What does old, outdated and obsolete look like?

Let’s look at the Florida State Reform School, also known as the Florida Industrial School for Boys and more recently as the Arthur G. Dozier School for Boys, established over 100 years ago in January, 1900.

Originally designed to house children with delinquent offenses, Dozier also housed young people for truancy, running away and “incorrigibility.” Children in the child welfare system were also housed there.

Almost from the start, there were reported abuses and investigations, even though the facility was created to help children, according to press reports. More recently, the US Department of Justice issued a findings letter in 2011 on the conditions at the facility.

A gruesome report released earlier this year details the results of an investigation into the deaths of more than 100 boys in Dozier’s history buried on the grounds.

The cemetery of the former Arthur G. Dozier School for Boys in Marianna | photo: Michael Spooneybarger, Reuters

Many of the causes of death at Dozier are unknown because records are missing and the location of burials is not known. According to the report, “This absence of record keeping and absence of grave markers suggest intent to obfuscate the true number of burials located at the School and to hinder later potential investigations into the true causes of specific individuals’ deaths.”

The known factors leading to the boys’ deaths were traced to fires, physical trauma, drowning, disease, and deaths following attempted escapes. Youths were flogged, and placed in isolation, including one instance of a youth dying form being placed in a sweat box.

The Dozier report highlights the fact that the vast majority of the boys buried at the school (67 percent) were African American.

The extent of the loss of family ties for the children at Dozier has yet to be fully told. The report alludes to the fact that so many of the children couldn’t afford the bus fare home and had to work in labor camps to raise the needed funds to go home, and as we now know, dozens of boys never made it home.

Ultimately Dozier was closed in 2011.

Yet, even with this sordid history of scandal and abuse, Florida still employs the youth prison model, now using all private contractors, including G4S, a multi-national company that has been under investigation in the U.K. for abuse of children.

Another example is the Arkansas Juvenile Assessment and Treatment Center in Alexander.

Established in 1905 and designed to house 143 youth, including 15 girls, the facility is run by G4S.

Arkansas Juvenile Assessment and Treatment Center | photo: Arkansas Department of Human Services

In a series of articles, starting with “Welcome to Hell” on June 14, 1998, the Arkansas Democrat Gazette has written extensively about the abuse in this facility.

The U.S. Department of Justice issued a findings letter about conditions in the facility violating constitutional rights of the youth.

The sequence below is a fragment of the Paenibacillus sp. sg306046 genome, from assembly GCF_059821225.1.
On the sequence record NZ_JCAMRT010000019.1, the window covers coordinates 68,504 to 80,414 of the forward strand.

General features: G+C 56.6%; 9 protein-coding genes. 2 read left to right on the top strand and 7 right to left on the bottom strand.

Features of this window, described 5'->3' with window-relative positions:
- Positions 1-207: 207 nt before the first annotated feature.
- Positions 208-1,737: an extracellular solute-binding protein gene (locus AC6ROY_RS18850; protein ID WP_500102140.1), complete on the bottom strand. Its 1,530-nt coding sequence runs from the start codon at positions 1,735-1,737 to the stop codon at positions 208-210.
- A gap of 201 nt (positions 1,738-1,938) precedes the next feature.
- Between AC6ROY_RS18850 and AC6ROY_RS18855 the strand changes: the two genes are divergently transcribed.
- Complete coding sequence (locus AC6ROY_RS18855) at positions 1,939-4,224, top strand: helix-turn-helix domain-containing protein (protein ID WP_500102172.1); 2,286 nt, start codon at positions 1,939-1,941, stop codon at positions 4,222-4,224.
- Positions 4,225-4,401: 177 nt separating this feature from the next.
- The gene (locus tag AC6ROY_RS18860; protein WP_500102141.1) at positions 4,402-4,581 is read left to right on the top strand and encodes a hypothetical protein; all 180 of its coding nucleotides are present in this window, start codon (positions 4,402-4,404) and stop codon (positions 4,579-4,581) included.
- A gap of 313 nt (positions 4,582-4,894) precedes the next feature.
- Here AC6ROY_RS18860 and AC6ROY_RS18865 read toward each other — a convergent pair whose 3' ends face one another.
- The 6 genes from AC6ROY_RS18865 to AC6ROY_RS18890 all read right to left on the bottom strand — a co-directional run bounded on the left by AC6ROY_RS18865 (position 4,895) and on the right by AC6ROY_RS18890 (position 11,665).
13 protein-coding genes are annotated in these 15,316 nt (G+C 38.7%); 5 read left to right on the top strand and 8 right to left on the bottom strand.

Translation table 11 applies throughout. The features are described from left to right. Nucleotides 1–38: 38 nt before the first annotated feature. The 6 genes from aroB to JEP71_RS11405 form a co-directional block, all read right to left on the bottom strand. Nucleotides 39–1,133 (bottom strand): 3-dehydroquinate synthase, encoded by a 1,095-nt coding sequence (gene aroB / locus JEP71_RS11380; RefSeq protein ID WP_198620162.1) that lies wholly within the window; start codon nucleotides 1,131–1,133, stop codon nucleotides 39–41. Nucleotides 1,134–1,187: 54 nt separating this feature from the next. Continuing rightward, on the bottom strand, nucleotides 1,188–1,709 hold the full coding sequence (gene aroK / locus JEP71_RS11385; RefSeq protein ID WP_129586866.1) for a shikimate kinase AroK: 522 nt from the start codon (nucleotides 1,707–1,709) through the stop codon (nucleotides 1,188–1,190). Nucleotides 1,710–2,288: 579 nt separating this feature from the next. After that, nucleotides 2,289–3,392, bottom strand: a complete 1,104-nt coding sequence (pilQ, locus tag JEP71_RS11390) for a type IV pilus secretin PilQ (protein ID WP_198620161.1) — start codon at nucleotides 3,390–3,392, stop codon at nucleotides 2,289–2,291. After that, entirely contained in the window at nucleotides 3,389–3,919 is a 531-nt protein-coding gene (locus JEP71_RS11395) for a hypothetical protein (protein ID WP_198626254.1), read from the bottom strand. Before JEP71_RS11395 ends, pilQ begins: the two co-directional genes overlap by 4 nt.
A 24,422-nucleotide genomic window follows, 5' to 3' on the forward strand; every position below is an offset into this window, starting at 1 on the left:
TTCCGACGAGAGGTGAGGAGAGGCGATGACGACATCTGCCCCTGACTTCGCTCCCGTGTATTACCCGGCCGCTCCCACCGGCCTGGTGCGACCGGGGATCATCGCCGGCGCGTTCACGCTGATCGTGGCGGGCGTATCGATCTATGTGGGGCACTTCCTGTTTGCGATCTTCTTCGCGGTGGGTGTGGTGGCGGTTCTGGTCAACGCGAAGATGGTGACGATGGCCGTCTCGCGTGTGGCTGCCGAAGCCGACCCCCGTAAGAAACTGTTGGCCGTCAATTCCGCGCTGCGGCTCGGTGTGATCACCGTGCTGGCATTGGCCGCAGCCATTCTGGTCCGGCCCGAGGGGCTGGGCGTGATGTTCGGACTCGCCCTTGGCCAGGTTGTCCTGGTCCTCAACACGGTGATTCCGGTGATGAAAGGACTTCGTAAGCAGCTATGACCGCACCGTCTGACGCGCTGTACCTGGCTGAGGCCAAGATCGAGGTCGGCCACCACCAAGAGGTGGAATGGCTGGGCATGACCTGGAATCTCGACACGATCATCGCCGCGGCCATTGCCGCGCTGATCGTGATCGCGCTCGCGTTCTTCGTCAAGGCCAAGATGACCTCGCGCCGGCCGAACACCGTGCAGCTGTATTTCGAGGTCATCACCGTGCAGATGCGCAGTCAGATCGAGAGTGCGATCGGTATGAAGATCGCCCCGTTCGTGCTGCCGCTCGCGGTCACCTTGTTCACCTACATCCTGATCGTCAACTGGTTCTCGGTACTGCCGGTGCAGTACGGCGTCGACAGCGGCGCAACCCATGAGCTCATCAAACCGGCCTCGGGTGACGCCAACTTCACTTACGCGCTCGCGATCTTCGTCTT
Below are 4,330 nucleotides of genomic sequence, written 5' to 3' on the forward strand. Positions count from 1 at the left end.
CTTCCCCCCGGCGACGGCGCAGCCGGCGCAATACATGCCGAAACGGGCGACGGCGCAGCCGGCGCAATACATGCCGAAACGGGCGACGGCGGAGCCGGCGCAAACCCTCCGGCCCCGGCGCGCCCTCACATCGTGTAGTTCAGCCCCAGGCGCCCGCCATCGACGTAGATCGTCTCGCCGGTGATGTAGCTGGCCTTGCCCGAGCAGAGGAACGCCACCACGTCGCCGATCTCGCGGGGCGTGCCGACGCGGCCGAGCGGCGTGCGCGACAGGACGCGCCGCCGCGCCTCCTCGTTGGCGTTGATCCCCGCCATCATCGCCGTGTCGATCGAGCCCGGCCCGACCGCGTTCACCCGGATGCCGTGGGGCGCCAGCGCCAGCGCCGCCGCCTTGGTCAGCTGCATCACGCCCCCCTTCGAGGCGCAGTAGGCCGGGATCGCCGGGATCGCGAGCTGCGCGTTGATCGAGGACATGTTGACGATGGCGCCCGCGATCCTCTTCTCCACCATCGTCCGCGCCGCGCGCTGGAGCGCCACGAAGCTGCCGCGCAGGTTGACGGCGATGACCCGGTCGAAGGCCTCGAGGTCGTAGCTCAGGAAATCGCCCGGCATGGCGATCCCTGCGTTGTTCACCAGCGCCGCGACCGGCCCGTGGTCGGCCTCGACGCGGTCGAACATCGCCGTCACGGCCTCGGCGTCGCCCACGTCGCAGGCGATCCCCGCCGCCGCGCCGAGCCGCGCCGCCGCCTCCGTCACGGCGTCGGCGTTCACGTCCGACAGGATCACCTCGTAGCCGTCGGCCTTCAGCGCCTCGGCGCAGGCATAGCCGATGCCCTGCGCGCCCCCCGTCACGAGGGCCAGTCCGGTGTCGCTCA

And according to the Disability Rights Center (DRC) of Arkansas in a 2014 report, the facility continues to be troubled.

In another region of the country, there’s the New Jersey State Training School.

When you drive through the entrance of the facility, you notice the year it was established on the front gate: 1867.

Campus map of the New Jersey State Training School, formerly named the New Jersey State Home for Boys | image: public archive

This facility uses “cottages” to house youth. The use of “cottages” was introduced around the time the facility was established in an attempt to make the institution more “homelike.”

Postcard depicts one of the original buildings at the New Jersey State Training School, circa 1907 | image: cardcow.com

However, that clearly hasn’t worked as this facility is notorious for its use of solitary confinement of youth, having been exposed in the news over a lawsuit on the treatment of youth at the facility.

What does this mean?

With the torrid history of abuse and scandal and the fact that these institutions have poor outcomes for youth and communities, the National Academy of Sciences’ Reforming Juvenile Justice report underscores why states should stop relying on this model stating that, “The fundamental case for reform is that public safety can be well-served — indeed, better served — by abandoning a confinement-oriented correctional approach in favor of community-based services for the majority of juveniles who can be safely supervised in the community.”

An incarcerated youth looks out his window at the New Jersey State Training School | photo: The Associated Press

Similar models, such as orphanages and Indian boarding schools, created in roughly the same era for different purposes, have also been found to be harmful to children. These “well intentioned” institutions that warehoused and separated children from their communities were found harmful to children and are now abandoned.

Let’s hope that the youth prison is mothballed as well. It can’t come soon enough for the kids locked up there.


Stay tuned for “C = Correctional” for next week.